If anyone is still reading I am flattered as talk of Council Tax Base and Formula Grant is usually enough to make most people look around for a rusty knife with which to slash their wrists! To put it simply the base is low where the majority of properties are in low bands, like Barnsley, and this consequently generates less income than areas where it is high. Additionally, areas which are business centres produce a lot of business rate while those which have become dormitories, again like Barnsley, do not.
It is this which accounts for the seeming inequity in grant distribution. Barnsley for example is receiving £477 per head of population, (2011/12), compared to £764 for Labour-controlled Liverpool and £263 for Conservative-controlled Solihull yet both are single tier Metropolitan Authorities like ours. Some people try to make spurious comparisons to show that Barnsley is being unfairly treated but these should be viewed with some scepticism especially when they use Shire Councils as examples and look only at percentage reductions rather than per capita allocation. Compared to some, mostly Labour-controlled authorities like Liverpool, Knowsley, Hackney and Newham, Barnsley fares badly and the previous Government did nothing to address the inequality.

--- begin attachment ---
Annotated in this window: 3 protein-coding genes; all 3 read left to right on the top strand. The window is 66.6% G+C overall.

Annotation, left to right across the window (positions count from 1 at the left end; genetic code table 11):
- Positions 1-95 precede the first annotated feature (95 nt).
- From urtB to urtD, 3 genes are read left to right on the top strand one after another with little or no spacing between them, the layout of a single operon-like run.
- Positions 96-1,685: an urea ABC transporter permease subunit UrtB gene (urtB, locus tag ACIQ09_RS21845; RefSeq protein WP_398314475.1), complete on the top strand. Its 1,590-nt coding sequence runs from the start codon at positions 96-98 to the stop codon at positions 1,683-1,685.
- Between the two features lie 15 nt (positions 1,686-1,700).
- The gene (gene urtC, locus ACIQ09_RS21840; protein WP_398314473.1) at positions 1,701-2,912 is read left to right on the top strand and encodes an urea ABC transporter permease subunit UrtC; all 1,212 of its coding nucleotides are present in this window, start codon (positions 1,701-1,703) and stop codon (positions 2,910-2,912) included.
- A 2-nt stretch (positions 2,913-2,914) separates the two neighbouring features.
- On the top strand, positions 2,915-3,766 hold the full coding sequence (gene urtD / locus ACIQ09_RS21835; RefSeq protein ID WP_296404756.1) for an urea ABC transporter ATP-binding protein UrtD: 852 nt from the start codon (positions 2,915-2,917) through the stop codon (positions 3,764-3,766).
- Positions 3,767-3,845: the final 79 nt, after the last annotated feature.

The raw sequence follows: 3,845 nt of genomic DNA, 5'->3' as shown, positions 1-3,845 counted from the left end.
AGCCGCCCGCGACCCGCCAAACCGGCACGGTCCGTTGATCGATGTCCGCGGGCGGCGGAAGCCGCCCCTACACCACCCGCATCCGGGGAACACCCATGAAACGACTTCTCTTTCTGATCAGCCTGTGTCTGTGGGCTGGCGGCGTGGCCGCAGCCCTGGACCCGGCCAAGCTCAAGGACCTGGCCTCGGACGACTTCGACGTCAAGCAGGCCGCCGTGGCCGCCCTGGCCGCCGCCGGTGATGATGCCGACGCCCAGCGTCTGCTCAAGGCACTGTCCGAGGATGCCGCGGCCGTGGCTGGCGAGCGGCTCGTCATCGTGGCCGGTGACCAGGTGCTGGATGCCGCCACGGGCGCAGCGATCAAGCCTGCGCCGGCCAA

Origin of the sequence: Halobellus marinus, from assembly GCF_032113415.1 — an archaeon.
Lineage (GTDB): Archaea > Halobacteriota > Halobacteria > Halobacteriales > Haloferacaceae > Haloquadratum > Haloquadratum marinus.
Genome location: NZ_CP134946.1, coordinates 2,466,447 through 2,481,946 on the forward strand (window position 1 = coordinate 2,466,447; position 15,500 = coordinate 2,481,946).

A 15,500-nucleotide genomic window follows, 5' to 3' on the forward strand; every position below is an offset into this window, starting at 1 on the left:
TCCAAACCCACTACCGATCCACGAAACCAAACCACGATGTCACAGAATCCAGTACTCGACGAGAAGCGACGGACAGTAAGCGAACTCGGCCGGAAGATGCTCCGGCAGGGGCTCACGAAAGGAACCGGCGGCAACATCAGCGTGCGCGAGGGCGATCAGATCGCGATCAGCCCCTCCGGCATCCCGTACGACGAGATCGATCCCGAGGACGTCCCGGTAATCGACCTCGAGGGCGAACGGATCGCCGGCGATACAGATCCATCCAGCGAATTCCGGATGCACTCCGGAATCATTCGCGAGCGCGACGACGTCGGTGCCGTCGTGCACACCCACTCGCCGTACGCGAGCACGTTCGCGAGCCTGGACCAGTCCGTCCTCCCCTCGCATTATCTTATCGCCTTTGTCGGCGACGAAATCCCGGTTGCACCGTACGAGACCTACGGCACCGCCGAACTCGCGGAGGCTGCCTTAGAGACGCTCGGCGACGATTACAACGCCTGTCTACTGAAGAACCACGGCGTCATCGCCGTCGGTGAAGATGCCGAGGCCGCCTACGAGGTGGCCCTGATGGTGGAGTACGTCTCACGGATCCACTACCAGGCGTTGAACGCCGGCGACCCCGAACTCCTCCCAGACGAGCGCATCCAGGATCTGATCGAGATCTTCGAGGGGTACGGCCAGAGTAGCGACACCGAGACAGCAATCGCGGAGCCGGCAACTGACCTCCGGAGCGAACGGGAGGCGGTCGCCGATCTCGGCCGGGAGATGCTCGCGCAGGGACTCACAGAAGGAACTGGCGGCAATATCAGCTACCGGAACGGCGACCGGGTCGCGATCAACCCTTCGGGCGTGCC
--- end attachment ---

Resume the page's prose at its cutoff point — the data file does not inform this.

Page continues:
Why does the Council Tax always seem to go up more than inflation? That is one of the most frequently asked questions. True in Barnsley like most areas it has more than doubled over the past 13 years although for the first time there was no increase for 2011/12. There are a number of reasons some outside Council control and others a direct consequence of past spending decisions. Wage settlements have until recently ratcheted up the pay bill without any corresponding increase in productivity as has the incremental system. Then there have been extra responsibilities foisted onto Councils by both Government and EU. One example has been to tax us for disposing of our own waste, another has been to make us spend £750k on mercury abatement at the crematorium.